Prevailing logic dictates that aviation technology is stuck in the 20th century, but the industry has important lessons for the pioneers of autonomous cars who are facing similar challenges.
Some car manufacturers are overstating the capability of autonomous car features currently in production. For example, there have been recent high-profile accidents involving autonomous cars which may indicate that many of these vehicles are not ready for mass adoption.
One culprit may be the name of Tesla's "Autopilot" system which overstates what is actually a semi-autonomous system. The showroom salesperson is unlikely to educate a driver on the limits of the system they are buying and then you know how this story ends.
Fortunately, the aviation industry lived through similar challenges at the advent of authentic autopilot features in planes.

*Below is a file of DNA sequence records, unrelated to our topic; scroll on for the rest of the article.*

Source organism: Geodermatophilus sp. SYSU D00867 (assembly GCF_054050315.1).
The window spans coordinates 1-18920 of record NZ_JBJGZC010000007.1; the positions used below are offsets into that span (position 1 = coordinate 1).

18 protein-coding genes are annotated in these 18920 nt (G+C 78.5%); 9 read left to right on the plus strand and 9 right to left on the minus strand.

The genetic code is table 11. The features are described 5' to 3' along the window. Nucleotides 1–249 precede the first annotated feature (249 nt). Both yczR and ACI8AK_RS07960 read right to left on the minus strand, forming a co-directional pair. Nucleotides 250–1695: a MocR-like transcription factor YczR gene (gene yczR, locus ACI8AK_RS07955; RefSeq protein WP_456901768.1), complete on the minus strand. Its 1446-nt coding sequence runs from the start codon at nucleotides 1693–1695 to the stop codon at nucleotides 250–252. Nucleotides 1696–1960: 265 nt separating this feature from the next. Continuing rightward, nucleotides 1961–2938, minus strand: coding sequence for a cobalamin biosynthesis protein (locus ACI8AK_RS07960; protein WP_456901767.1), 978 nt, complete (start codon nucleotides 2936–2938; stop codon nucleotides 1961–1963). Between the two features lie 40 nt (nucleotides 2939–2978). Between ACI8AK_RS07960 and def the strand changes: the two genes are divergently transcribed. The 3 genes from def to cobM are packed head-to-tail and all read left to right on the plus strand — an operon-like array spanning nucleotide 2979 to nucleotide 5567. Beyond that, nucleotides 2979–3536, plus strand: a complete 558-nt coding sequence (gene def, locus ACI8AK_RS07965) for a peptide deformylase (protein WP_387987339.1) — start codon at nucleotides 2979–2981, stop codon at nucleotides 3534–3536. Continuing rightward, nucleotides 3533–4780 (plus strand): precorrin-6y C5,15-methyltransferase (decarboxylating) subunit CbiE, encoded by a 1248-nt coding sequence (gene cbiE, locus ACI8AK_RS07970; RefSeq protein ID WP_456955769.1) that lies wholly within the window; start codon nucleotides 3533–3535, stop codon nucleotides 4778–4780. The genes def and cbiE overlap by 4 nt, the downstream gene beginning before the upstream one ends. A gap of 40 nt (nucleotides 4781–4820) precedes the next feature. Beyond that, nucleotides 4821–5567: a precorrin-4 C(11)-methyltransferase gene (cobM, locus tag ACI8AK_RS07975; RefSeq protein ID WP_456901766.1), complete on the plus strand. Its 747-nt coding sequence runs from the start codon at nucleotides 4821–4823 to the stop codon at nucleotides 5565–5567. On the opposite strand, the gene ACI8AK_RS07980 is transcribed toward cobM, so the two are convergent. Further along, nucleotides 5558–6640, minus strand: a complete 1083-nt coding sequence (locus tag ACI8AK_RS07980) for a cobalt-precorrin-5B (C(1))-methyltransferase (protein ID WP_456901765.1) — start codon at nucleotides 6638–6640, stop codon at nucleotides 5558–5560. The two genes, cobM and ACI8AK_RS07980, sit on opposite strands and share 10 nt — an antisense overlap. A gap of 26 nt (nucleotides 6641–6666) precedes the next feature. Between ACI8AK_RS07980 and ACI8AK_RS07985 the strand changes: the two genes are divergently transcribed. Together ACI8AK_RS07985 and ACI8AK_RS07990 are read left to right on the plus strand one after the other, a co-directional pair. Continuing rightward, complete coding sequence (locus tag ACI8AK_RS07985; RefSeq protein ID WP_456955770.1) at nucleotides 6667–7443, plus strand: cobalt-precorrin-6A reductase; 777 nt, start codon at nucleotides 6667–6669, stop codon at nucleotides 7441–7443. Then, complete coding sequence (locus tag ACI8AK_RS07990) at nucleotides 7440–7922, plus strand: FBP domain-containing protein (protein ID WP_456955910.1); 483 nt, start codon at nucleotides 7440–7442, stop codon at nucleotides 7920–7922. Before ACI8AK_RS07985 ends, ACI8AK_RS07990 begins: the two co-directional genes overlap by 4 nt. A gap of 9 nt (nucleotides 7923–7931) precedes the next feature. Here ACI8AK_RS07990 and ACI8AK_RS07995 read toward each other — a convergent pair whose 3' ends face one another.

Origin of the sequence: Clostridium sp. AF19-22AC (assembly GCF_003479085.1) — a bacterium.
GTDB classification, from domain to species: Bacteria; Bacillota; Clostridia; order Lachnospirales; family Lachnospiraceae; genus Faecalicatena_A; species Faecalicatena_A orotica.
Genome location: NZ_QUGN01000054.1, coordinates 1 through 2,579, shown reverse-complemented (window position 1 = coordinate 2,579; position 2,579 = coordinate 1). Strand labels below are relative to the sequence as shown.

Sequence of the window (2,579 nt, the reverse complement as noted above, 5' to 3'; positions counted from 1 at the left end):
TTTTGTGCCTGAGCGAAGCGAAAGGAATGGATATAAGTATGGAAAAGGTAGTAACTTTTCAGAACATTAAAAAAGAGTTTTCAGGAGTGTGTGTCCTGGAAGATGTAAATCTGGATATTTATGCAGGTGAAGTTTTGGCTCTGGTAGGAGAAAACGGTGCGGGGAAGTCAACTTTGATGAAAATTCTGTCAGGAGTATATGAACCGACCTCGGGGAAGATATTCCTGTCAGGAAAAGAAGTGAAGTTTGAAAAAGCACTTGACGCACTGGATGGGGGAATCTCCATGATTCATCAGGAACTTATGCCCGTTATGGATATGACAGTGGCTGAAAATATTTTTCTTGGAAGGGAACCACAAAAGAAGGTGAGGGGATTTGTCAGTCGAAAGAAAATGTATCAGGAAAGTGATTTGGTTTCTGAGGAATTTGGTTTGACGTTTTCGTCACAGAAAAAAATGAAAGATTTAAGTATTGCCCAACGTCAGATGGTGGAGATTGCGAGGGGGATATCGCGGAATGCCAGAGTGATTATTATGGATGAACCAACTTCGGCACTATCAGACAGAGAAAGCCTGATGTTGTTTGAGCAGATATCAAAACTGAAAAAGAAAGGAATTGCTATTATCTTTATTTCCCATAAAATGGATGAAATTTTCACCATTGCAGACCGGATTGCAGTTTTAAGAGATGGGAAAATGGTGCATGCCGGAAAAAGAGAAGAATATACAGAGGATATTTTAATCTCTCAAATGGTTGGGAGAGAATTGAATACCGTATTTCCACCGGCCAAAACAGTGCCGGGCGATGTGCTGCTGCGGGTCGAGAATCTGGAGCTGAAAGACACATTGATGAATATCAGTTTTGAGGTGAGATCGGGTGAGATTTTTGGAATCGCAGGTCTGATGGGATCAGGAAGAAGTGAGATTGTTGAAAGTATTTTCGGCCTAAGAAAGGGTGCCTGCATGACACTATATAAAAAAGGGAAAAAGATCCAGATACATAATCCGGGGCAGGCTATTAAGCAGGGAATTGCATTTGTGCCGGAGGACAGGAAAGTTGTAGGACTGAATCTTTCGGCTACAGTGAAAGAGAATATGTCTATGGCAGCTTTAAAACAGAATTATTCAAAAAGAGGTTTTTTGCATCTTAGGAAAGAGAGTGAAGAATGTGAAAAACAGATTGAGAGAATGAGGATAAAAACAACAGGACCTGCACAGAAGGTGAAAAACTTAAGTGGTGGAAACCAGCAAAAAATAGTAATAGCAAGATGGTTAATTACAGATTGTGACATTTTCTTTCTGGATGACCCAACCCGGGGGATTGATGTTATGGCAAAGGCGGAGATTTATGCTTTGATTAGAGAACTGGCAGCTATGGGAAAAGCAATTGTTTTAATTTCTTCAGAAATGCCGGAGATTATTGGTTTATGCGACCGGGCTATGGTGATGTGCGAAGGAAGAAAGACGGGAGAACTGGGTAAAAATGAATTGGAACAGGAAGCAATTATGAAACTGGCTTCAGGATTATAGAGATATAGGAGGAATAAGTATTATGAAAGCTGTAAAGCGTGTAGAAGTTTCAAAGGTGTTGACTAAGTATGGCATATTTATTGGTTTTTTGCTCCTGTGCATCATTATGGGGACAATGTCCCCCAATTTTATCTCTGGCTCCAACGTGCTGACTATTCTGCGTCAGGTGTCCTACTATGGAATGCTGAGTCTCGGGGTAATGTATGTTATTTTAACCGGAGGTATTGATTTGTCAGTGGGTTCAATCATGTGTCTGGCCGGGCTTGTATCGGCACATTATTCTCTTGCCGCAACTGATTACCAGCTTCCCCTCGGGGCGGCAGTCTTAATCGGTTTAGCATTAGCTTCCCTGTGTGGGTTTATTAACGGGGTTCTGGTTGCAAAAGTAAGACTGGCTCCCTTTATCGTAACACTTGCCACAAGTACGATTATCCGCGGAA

In the early days of automated flying, many pilots were dozing off during flights and overlooking errors the systems was making. Industry leaders quickly reacted with special training programs for pilots which explained what the system could and couldn't do. This drastically reduced the crash rates from the 1990s onwards.
A new driver training and licensing regime may be required to support the launch of autonomous vehicles. Automotive regulators and car manufacturers ought to ensure drivers are properly equipped to take control of an advanced car, otherwise the technology is unlikely to catch on.
Until the automotive industry and regulators reconcile a cartoonish version of semi-autonomous features with the reality of how to use them safely, the future may not be nearly as safe as one might hope.